Saturday, May 1, 2010

Let The Reign Of Terror Begin

Yes, Wall street is rotten to the core, but rotten only with the grand assistance of the politician. After all, Wall street pays 4,5 Billion US$ per year to Congress for massaging points of view of the honorable members of Congress. And 44% of members of Congress are Millionaire, so it is difficult to say Congress represents the American society as far a wealth is concerned.

Money (Banks) and Power (Congress) are so intertwined and their incestuous relationship so strong that it looks at the moment we have to live with this as a matter of fact.

Can you imagine the Power these people have? The power to manipulate everything? Interest rates, commodity -, especially precious metal, prices, stock exchange, statistics, even the consumer confidence index cannot be trusted. The sad thing is also that there is nothing that stops them as the (financial) media is stone dead with Zombie journalists, too afraid to betray their Masters, the financial institutions with their adverts.

The arrogance of Keynesian. Luckily there is a natural law in this world called "the law of unintended consequences". You can try to manipulate, but you will never get what you want. And after 50 years of subsidies, import duties, media releases, manipulated statistics, -shares, - prices, everything "pops" to a standstill. We're now waiting for the "hard pop", the second leg down, no escape possible.

Expect mass demonstrations and people demanding change. No, not that change: real change.

So, it will not be long before the politician will bite the head off of the banker. He/she has to, not out of moral reasoning but because he/she wants to get re-elected as his constituency is getting angrier by the day. And with that comes the dirt.

Can't wait.

Let the Reign of Terror Begin

The Daily Capitalist

Congress has been looking for a scapegoat for the crash. It appears that Goldman Sachs is it. Let the show trials begin.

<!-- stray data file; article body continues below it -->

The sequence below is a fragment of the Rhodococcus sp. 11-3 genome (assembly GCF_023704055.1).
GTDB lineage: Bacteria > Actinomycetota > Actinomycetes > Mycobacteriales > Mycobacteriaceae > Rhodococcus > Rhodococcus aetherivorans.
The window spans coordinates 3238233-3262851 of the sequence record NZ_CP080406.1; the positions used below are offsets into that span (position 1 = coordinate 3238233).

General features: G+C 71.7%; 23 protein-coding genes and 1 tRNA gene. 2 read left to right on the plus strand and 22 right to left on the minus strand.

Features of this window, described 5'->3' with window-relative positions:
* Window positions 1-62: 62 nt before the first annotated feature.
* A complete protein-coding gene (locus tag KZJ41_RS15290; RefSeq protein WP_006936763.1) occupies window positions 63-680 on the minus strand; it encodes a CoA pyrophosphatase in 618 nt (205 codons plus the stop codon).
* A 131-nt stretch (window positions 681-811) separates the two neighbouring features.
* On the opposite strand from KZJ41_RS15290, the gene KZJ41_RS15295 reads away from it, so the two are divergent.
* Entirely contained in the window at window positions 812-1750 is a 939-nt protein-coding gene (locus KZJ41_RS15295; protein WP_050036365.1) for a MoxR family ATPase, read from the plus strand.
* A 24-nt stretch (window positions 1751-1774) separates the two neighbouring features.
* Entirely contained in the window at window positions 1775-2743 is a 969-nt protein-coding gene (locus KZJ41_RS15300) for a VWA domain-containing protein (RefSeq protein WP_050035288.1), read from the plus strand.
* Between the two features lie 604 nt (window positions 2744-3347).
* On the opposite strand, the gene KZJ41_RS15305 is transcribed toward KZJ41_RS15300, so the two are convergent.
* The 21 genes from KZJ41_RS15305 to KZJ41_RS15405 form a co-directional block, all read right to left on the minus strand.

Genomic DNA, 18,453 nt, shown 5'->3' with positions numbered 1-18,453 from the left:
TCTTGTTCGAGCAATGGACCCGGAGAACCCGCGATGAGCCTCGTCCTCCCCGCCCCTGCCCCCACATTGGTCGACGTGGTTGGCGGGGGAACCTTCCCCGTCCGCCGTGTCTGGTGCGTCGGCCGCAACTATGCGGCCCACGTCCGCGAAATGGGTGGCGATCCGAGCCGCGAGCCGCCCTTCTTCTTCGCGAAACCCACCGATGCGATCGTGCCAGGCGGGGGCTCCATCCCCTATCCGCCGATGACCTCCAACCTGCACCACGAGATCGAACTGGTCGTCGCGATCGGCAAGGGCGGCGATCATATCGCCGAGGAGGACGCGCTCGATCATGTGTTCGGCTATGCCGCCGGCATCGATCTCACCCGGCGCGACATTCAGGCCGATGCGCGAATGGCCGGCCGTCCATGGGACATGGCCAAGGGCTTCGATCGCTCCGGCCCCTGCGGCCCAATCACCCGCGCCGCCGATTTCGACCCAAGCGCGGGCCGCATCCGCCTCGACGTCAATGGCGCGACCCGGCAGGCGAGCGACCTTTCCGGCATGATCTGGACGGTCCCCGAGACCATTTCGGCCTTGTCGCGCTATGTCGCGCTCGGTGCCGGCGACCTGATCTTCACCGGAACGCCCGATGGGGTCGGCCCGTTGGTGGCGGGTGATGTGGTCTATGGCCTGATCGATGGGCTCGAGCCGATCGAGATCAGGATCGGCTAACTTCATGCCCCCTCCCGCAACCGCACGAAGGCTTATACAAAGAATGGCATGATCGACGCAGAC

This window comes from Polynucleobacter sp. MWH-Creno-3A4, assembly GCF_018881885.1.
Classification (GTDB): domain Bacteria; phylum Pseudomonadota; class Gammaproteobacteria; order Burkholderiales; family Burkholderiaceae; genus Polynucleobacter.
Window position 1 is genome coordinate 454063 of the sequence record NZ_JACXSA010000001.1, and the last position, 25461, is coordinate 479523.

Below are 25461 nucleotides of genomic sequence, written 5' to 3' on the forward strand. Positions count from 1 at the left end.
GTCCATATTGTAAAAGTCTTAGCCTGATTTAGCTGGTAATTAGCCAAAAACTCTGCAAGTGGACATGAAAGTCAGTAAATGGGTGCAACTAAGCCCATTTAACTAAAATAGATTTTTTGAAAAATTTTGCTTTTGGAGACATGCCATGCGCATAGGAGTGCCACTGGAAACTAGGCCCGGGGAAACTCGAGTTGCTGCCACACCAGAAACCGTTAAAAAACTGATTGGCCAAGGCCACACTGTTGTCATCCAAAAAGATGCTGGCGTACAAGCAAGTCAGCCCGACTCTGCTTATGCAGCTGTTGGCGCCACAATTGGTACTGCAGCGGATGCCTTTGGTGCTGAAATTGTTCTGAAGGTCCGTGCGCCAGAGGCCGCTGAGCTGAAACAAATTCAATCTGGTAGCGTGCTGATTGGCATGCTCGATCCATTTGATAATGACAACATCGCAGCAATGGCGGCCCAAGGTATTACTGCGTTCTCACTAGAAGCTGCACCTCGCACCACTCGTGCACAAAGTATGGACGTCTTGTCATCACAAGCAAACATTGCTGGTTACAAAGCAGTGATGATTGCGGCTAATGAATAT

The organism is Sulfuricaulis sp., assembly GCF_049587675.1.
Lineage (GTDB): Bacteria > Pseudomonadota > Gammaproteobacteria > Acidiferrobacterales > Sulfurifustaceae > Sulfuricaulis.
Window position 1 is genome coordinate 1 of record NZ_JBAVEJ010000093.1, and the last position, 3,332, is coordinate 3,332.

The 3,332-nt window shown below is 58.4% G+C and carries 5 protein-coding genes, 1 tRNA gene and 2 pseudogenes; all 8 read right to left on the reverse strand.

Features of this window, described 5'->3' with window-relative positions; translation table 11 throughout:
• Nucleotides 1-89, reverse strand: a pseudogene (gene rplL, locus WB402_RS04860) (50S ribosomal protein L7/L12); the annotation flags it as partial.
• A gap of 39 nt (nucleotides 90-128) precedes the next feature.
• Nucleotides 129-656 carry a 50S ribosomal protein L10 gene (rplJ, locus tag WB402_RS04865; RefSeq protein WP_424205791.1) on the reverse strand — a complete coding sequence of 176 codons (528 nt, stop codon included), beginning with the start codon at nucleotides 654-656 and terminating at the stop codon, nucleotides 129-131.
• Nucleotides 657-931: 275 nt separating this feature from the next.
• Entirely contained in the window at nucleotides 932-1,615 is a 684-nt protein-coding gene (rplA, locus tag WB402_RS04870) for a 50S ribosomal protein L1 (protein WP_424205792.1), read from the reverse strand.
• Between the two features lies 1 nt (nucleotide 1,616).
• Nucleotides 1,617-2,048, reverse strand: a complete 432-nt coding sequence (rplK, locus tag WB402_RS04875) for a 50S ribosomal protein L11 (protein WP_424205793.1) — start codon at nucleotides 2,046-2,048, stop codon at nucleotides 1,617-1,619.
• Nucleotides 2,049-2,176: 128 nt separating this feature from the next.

The government always finds someone who did something rotten, blames them for everything, they are tried and convicted with proper bloodletting, the public is satisfied, and everyone forgets about it. This is what happens after every economic crisis yet the cycles keep coming and no one seems to know why other than the usual answer that “greed” caused it.

Greed has nothing to do with the crises, boom or bust.

Greed is a human trait and as such it always exists. This trait is magnified on Wall Street where legions of young MBAs are turned loose, striving to become another Paulson, Soros, or Buffet. Nothing wrong with making money. Greed is moral issue not a legal one. Yet if greed is always there, why aren’t business cycles perpetual?

If you are a follower of J. M. Keynes, then the reason we have business cycles is “animal spirits.” Not a very satisfactory answer from such a lauded economist. All of a sudden, for no apparent reason, our animal spirits, greed or whatever, turn loose and we create booms and busts. Keynes just couldn’t think it through very well.

Fortunately, Ludwig von Mises did. In 1912 he wrote his famous The Theory of Money and Credit which is a groundbreaking study of money in the Austrian tradition. It looks at individual action rather than “national” economic quantities. Begun by Carl Menger, this Austrian School created what is now known as the Marginal Revolution. It rejects the aggregate approach of looking at the economy such as espoused by Keynes. Keynes was an arrogant technician and liked the idea of manipulating things like national money supply, national demand, national wages, and like. Austrians view the economy as the behavior of billions of individuals (Mises referred to this as “human action” or by the Greek name he invented, “praxeology”). Good luck, the Austrians say, trying to figure out what the multitudes are all up to at any given time.